In the lead up to our Summer Pop-Up on the 10th of June, we asked our artists and makers a few questions in order to gain an insight into their practices. The artist and maker in the spotlight for this post is Aurora Lombardo – her pieces are timeless and elegant and are sure to add an Italian flair to the Pop-Up. This year Aurora was part of the Cambridge Creative Reactions event. This art and science related event has been associated with Pint of Science festival since 2015 . During the build up to Pint of Science, Aurora was one of around 50 local artists who created an artwork related to the scientific talks. She acutally used to be a biologist herself!
How would you describe your work in three words:
Colourful, vibrant, unique.
Why is ‘handmade’ so important to you?
I make, buy and love handmade! Handmade products for me are more than just an object: it’s the time, the attention, the effort, the love that goes into making each piece of work that makes them so special. Making things by hand is such a basic human fulfilment! When you make something, you leave a part of yourself in it; similarly, when you buy something handmade, not only are you going home with an unique object, but also with a piece of personal history.
As a mum, I also believe that teaching children the importance of making things by hand and exposing them to a wide variety of arts and crafts activities is very important to stimulate their creativity and imagination. And this is in fact the ethos behind the work I do through The Jazzy Jewelz Studio.
What will you be selling at our Eclectic Mix pop up event on 10th June?
A range of sterling silver, dichroic glass & ceramic jewellery and accessories. I will also have a table all set up for drop-in jewellery making sessions. There will be a full menu of beaded items to make, from bracelets & necklaces to bag charms and colourful beaded suncatchers. I’ll explain the method, provide the tools and be on hand should anyone require any help. The projects are suitable for children aged five and up, and grownups can join in too!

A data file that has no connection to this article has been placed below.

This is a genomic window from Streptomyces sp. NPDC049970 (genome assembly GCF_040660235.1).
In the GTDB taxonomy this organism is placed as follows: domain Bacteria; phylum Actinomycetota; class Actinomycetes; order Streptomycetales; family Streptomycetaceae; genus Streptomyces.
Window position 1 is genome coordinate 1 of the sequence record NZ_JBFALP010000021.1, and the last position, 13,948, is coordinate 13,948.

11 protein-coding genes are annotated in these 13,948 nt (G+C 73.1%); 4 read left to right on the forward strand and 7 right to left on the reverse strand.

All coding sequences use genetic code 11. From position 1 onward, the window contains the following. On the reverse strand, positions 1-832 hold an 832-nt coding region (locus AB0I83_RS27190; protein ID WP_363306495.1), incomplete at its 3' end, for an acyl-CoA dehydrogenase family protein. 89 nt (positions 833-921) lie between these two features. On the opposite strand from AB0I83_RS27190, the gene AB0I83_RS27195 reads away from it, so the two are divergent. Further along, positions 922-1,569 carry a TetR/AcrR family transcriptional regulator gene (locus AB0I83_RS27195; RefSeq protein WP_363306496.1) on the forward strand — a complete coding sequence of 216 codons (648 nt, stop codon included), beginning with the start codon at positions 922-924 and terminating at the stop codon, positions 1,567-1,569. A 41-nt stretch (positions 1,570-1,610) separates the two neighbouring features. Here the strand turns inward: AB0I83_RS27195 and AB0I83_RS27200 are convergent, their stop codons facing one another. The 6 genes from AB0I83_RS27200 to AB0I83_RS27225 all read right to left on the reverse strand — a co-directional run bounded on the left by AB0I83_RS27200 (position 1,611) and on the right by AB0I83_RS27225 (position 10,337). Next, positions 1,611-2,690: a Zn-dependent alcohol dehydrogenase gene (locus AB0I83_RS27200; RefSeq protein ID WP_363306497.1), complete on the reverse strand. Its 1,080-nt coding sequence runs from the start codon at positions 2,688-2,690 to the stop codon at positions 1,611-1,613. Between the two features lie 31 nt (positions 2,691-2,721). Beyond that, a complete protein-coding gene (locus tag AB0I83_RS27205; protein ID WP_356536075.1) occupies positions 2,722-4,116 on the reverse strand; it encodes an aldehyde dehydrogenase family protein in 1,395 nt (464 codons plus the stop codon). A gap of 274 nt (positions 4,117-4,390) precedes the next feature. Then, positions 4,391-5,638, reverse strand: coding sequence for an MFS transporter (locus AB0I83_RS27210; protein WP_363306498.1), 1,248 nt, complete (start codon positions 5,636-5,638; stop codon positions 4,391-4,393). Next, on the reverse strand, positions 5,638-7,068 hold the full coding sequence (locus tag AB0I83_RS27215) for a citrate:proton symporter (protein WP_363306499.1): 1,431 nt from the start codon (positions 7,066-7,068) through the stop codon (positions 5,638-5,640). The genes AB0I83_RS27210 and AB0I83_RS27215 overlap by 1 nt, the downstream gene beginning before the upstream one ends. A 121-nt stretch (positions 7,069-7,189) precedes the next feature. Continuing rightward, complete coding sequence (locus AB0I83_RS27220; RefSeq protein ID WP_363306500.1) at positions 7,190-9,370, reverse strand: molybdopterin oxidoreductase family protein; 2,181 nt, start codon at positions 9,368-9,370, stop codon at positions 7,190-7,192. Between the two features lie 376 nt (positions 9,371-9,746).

What’s the best part of making what you do? And the worst?
Dichroic glass is a fantastic medium to work with: there’s always something new to learn: this type of glass can be very temperamental, but persistence brings great rewards!
I also love experimenting with new materials and techniques, pushing them to the limit to see whether something new can be achieved. Although experiments aren’t always going to yield amazing results, for me this remains the most exciting part of my work as a jewellery maker!
The worst part is using a polishing motor to give a high shine finish to my silver pieces: I hate that machine with a passion: it is scary, messy and I end up looking like a chimney sweep after using it!
Where do you get your inspiration?
Most of my creations stem from workshop experimentation rather than from detailed planned drawings. Inspiration seems to strike from all sorts of places: an architectural feature, the textures and colours of the natural world, a landscape element, but a couple of emerging themes for me at the moment are science and biology.